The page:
I don't remember the route in detail after this. I do remember getting lost in a wood again and it taking me a while to re orientate myself, again, with the help of a passing pedestrian. I began to pick up the back marker walkers after perhaps 25 miles and I was glad to at last feel part of the event. I recall passing over lots of railway lines and I questioned where so many lines could lead. It was great to be following a route description through areas that I had never travelled. Navigating the woods was challenging and there were endless dogs to negotiate but no harm caused.

I ran into CP 5 at Biggin Hill and was surprised. It was very busy, I had managed to catch up with the 10am walkers. It was going dusk outside and it had begun to rain. My spirits were high. I had run 30 miles and felt strong upbeat and excited. I was now part of the event at last. I felt sorry for Iain miles behind. I didn't dwell at Biggin Hill. I was keen to get as far as possible before the night set in. I wanted to get to another checkpoint before donning my head torch and night clothes. I left the checkpoint and was surprised that the rain had turned heavier. I retrieved my Ronhill perspex jacket and pulled it over my buff which I had fastened over my head. I ran on to Woldingham Scout hut and was surprised that in that six mile leg I had got wet through. The dark had fallen and in hindsight during that six miles I experienced the first hint of demoralisation. Each checkpoint was getting busier and I noticed some other walking participants looking increasingly tired. Between checkpoints I was passing lots of walkers and I hoped they didn't find me big headed running past them at times when perhaps they too were beginning to feel the strain of the event.
Someone escaped for a kip behind that red curtain
It was now very dark I was wearing my head torch. the rain continued to fall and the route began crossing through endless woodland tracks. The route description had mentioned the chalk stone characteristics of the area. The chalk stone trails were awash. It was difficult to read the route description because I kept having to wipe the rain from the map case and direct my breathing away from my head lamp to direct the breath mist elsewhere. Progress inevitably slowed and I found it occasionally easier to sit behind walking packs until I could summon the energy to pass. Running was becoming increasingly difficult due to the dark, the difficulty reading the route descriptions, the muddy wet slushy underfoot conditions and the various walking packs that I encountered on the trail. I wasn't absolutely down beat at this point but I remember things were getting harder and I was getting slower. At the checkpoint at Merstham Village Hall I woolfed two plates of macaroni cheese on toast, it tasted amazing. I sat next to a runner who was demoralised. He was considering sleeping to see if the rain might stop. He disappeared shortly afterwards and I think he went behind a curtain on the stage to get his head down. I left back into the rain. At one point I crossed a valley and looked behind. I could see a progressive line of head torches milling their way down towards the remote country valley perhaps a mile behind me in the pitch black and along the route which I had just run.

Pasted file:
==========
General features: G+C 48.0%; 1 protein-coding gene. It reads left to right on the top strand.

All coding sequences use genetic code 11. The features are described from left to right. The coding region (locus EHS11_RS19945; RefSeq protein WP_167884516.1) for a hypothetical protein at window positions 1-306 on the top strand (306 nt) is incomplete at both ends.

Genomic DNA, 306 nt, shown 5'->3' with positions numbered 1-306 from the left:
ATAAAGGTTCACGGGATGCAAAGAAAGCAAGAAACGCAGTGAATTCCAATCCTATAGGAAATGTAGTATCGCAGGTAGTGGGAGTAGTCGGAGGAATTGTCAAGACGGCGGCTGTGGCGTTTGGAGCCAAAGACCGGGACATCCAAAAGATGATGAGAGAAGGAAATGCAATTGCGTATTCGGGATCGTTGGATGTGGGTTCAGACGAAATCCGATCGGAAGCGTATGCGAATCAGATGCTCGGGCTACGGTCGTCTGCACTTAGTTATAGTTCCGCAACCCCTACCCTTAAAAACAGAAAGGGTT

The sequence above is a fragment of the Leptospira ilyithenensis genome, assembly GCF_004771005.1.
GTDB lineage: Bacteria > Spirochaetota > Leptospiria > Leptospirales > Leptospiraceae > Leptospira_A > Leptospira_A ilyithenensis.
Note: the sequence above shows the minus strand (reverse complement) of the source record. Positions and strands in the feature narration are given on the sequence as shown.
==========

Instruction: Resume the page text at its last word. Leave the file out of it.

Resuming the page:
A typical woodland trail but dry.
The leg to Boxhill at 52 miles was were it began to fall apart. I was soaked and cold. I had struggled up a washy muddy incline to the checkpoint and taken a minor wrong turn at the top. It was soon rectified but I questioned what would have happened if I had got lost in the wood. I staggered into the checkpoint and moaned to Tracy. I think she was surprised that I had become down beat so soon. I was now well into the night, in fact not far off dawn. I ate. It tasted even better than the macaroni cheese. The treat this time was cheese on toast followed by a few plates of carrot cake and anything else I could find washed down by tea. I had been taking electrolyte drinks through the day and felt well hydrated, tea and coffee was now a welcome alternative. The checkpoint was busy but I was surrounded by tired looking walkers. After food warmth and tea I felt much better and was ready to face the outdoors but I didn't much fancy going back into the woods I was getting sick of them. All the tracks looked the same and the swelly underfoot conditions had slowed me down. I left the checkpoint and walked briskly down the road. Immediately after leaving the check point my warmth was lost and I began to shiver. I was still wearing my perspex wind jacket over a running bear fleece jumper with a t-shirt underneath. It wasn't enough. I tried to jog down the road but my teeth chattered and in and admittedly wimpish way I began to worry that I might go back into the wood get cold and have to retreat to the checkpoint by which time my support would have left. I turned round and ran back to the car still and professed for the first time that I was going to quit. I'd run 52 miles I was tired, cold, wet and miserable (nothing in hindsight that everyone else who finished the event would also likely have been feeling) but Tracy wasn't having any of it. I took her support in the offer of her proper North face jacket. i was reminded that I wanted to at least run into dawn, My my sight was directed towards the sky. Tracy was right, there was a hint of blue. If I could carry on I would likely run a leg into the morning. Dawn might pick up my spirits. I tried again running along the road and back into that bloody horrible wood.